How to get your emails read

Increase your readers with catchy headings and avoid being ignored, caught in spam filters or trashed, sight unseen.

When studying open rates for email newsletters sent on behalf of our clients as well as my own, it’s clear that a catchy heading on a topical subject is the reason why some get read (i.e. links clicked on and action taken) and others ignored.

Write your email heading first – and last

I like to craft my titles first, as it helps me to focus and can inspire better writing. But I always revisit the title or subject line when I’m finished and often spend as long on the subject line as on the entire piece. Why? Because a heading can make all the difference between something being read, or not.

Ask a question/Solve a problem

Take advantage of human’s inherent curiosity by asking a relevant question. For your wellbeing clients, it may be ‘What foods give you more get-up-and-go?’; ‘Which exercise really shifts kilos?’ or ‘How to relax and stay on top of things?’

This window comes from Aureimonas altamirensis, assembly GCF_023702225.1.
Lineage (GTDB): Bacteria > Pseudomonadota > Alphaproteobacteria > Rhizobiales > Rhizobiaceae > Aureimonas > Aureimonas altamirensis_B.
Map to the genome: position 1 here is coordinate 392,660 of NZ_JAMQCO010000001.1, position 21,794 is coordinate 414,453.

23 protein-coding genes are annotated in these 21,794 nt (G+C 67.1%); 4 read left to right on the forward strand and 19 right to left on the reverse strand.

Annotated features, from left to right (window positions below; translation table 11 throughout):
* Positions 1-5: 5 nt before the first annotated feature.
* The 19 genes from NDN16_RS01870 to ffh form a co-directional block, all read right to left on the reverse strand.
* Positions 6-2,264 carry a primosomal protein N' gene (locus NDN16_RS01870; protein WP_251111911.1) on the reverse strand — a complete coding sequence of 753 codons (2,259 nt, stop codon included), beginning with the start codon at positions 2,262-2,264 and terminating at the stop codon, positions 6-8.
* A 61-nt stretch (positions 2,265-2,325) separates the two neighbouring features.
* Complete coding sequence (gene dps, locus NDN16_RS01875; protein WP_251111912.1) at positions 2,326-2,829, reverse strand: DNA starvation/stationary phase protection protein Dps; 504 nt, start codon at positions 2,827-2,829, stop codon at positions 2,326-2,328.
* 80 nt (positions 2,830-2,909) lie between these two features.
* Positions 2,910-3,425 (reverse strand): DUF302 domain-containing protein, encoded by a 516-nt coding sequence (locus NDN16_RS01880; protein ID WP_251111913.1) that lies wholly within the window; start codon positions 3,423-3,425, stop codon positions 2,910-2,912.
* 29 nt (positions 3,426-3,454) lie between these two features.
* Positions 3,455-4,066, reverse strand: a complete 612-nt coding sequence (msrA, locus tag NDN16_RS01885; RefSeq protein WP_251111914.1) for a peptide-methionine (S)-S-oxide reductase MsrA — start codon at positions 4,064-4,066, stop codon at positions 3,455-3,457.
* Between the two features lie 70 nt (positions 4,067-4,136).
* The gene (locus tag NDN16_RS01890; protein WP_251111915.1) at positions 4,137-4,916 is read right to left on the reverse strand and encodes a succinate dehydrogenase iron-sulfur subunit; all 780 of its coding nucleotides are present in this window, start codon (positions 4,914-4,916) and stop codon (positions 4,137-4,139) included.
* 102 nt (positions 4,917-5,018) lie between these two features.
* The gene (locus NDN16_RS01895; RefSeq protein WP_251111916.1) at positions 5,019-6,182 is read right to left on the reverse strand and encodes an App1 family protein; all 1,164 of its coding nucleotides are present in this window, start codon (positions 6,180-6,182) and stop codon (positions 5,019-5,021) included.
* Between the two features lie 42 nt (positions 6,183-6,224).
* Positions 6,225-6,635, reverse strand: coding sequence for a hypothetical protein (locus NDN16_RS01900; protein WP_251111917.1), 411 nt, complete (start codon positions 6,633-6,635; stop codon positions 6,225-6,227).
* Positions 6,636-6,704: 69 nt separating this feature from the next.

We all puzzle over problems and possible solutions. Helping solve a problem through an E-News makes you helpful and knowledgeable, helps build your expertise and authority, and spreads the love. Problem-solving subject lines often start with ‘How to…’

Limit length

Look at the subject lines of emails in your inbox – if it can’t be read in a glance, it’s far less effective, right? Most email programs restrict headings to 50 characters, so stay under this or, better still, reduce it further. Keep it sweet by keeping it short.

Test your subject line on a smartphone such as an iPhone, Blackberry or Nokia N8 to ensure your subject line isn’t chopped off before you’ve made your point.

Avoid oblivion

Many published emails waste prime email space with ‘Add us to your safe senders list’ or ‘View email in your browser’. Take advantage of the preview plane in programs such as Gmail and Outlook and craft a concise ‘teaser’ sentence to act as a secondary subject line (or sub-heading). This may be enough to compel recipients to click and read rather than trashing your hard work.

Avoid being shunted to the Spam bin by ditching: ‘free’, ‘help’ and the symbols $ % or !

Remember that time is precious. Make your headings as catchy and informative as possible while avoiding temptation to promise something that you don’t deliver in the email.